tive Churches. The Bible women, as they 
itinerated from place to place, gave these so 
cieties special attention. Special programs 
were prepared each year by some one of the 
missionaries. Most of the society members 
tithed or gave systematically. One-tenth of 
all their collections went to the work in Africa 
and the rest of the money was used for the 
support of native Bible women in the heathen 


villages of Korea. The following is a letter 
sent by the women of the Wonsan District to 
the Woman s Missionary Society in Africa: 

WONSAN, KOREA, April 5, 1920. 

To the Friends of the Woman s Missionary Society in 
Africa Greetings from the Woman s Missionary So 
ciety in Wonsan, Korea. 

We, the servants of Jesus Christ, according to the 
will of God, from our District Society in Hamkyung 
South Province, Wonsan, Korea, send to all the saints 
in Africa, even to all who are in Christ Jesus, our 
heartiest greetings with the hope that you have received 
from God, the Father, and his Son, Jesus Christ, the 
grace and peace he has promised to all who are faith 
ful, and that your hope is founded on an eternal foun 
dation, and that your soul has found eternal salvation. 
With the wish that you may sing the everlasting songs 
and praise God through all eternity we, even though 
we are separated from you by miles and miles, pray 
for you and feel that Christ is hearing and answering 
in your behalf. 

Our Saviour, Jesus Christ, came into this world 
nineteen hundred and twenty years ago and gave him 
self once to die on the cress for the sins of all the 
world. Thus bearing the sins of all mankind, he made 
all who believe on him to become the children of the 
Holy God, and to all the saints alike he pours forth 
his Holy Spirit in order that they may have the power 
to do his will. Following the example of our Lord, 
we, too, should love with all our hearts, soul, and 
strength and serve our God as he directs. Let us give 
all we have to him and love him with all our hearts. 

Like Peter and John, even though we have not the 
gold and silver to give in the name of Jesus Christ, 


we can do many deeds of mercy. As a result of the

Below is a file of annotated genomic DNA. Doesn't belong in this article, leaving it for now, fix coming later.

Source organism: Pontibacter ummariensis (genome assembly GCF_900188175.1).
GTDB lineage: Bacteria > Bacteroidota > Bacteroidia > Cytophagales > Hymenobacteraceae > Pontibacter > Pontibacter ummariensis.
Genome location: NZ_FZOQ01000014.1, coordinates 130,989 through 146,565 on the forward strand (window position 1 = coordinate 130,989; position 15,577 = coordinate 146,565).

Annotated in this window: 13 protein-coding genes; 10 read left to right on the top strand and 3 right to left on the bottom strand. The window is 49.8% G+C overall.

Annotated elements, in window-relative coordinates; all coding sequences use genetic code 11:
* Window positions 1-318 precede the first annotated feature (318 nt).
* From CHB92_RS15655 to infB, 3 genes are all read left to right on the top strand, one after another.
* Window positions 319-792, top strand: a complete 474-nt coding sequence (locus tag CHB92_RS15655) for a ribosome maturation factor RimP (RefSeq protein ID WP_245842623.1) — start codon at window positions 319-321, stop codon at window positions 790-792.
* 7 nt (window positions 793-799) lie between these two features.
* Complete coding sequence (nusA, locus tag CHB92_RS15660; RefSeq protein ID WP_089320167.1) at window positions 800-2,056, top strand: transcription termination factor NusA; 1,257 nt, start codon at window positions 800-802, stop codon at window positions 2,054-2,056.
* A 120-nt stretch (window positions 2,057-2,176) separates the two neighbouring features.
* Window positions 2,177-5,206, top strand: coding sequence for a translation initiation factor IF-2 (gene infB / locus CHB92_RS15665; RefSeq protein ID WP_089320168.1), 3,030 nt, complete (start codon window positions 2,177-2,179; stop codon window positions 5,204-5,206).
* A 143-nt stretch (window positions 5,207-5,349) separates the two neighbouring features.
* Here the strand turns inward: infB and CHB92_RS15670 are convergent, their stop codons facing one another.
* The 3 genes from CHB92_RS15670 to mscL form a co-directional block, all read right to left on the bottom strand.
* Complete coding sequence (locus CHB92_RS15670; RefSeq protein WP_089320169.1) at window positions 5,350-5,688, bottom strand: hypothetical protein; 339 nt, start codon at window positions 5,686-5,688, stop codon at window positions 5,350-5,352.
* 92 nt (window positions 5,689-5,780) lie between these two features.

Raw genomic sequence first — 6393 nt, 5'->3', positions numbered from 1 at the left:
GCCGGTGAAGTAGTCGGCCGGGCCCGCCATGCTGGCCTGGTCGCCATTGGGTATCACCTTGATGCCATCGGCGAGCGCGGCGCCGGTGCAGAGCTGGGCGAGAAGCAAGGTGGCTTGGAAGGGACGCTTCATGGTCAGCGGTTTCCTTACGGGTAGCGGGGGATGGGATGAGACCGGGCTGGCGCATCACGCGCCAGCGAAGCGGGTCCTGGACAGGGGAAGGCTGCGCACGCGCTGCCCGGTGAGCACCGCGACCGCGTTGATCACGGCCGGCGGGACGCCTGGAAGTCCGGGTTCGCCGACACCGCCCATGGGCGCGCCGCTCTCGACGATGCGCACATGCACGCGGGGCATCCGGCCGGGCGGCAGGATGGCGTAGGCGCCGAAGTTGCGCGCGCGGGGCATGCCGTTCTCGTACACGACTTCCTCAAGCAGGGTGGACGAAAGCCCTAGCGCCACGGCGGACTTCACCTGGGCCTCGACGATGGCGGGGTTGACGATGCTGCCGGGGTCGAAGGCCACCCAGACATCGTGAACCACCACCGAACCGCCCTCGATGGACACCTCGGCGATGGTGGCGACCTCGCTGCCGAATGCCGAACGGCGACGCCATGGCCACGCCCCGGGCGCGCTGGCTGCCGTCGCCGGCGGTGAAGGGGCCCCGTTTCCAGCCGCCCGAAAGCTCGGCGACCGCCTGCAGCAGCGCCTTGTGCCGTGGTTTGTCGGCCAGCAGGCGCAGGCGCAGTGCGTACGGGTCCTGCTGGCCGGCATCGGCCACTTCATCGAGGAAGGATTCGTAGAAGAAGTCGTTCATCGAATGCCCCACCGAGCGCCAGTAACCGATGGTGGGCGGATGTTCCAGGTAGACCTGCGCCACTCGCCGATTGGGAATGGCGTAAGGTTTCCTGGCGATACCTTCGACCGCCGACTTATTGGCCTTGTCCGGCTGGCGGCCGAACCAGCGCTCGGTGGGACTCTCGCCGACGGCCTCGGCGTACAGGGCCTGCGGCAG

Centenary Movement at this time the work of the Lord 
is daily growing in strength, and the faith of many is 
becoming stronger. Also patience, temperance, brother 
ly love, and unity are increasing in force. For all this 
we cannot give thanks enough. 

But notwithstanding all the joys and blessings that 
God so freely bestows here in Korea, we are under 
going a severe trial, and to all of you who love us we 
earnestly beseech that you will pray unceasingly to the 
Father of light, who is altogether just and holy. We 
hope you will pray much and often, for we need your 
prayers. Like the precious stones hidden away in the 
mountains that you have to polish for the brilliant 
colors to appear and like the trees that grow better for 
the pruning, God means that all our trials shall work 
together for good, and he is now refining us that his 
glory may appear. 

Although we are sending only the small amount of 
$11.93, we hope you will receive it in love and use it 
as our Lord Jesus Christ may direct. 

If we look at the world, there is so much sorrow on 
every hand ; but if we endure as seeing Him who is 
invisible, we shall bring forth the fruits of righteous 
ness and peace. Our hope is in the Captain of our 
salvation, who is also the Author and Finisher of our 

We pray for you that you may bring many of your 
African sisters to Jesus Christ and that they may re 
ceive the crown of life which Jesus has promised to 
all who are true and faithful. This is our prayer for 
you, so we will close with this message for this time. 

With love, 




IN 1885 the General Board of Missions 
passed a resolution authorizing the establish 
ment of a mission in Japan. In July of the 
following year Dr. and Mrs. J. W. Lambuth 
and Dr. O. A. Dukes arrived in Kobe. Miss 
Maud Bonnell says of this adventure: "It 
took hearts made brave by long years of serv 
ice in China to turn to a new country, where 
the people and the language were wholly un 
known. Go ye into all the world and preach 
the gospel to the whole creation must have 
sounded in their ears and nerved them to the 
new undertaking." The territory chosen for 
this task comprised the ten provinces bordering 
on the Inland Sea and on the three islands of 
Hondo, Shikoku, and Kyushu, which, in the 
census of 1909, had a population of approxi 
mately 13,000,000. Upon landing in Kobe 
the missonaries made their home at No. 47 in 
the foreign concession and began their work 
by teaching English to a few Japanese boys 
in a night school. 



Mrs. Lambuth, who had pioneered woman s 
work in China, undertook with the same tire 
less devotion and energy to open the way for 
the women in Japan. That hers was no easy 
task is shown by these words from her son, 
Bishop J. W. Lambuth: 

There were no women who seemed to be accessible, 
and it was months before any Japanese woman united 
with the Church. A male cook, who was a Congrega-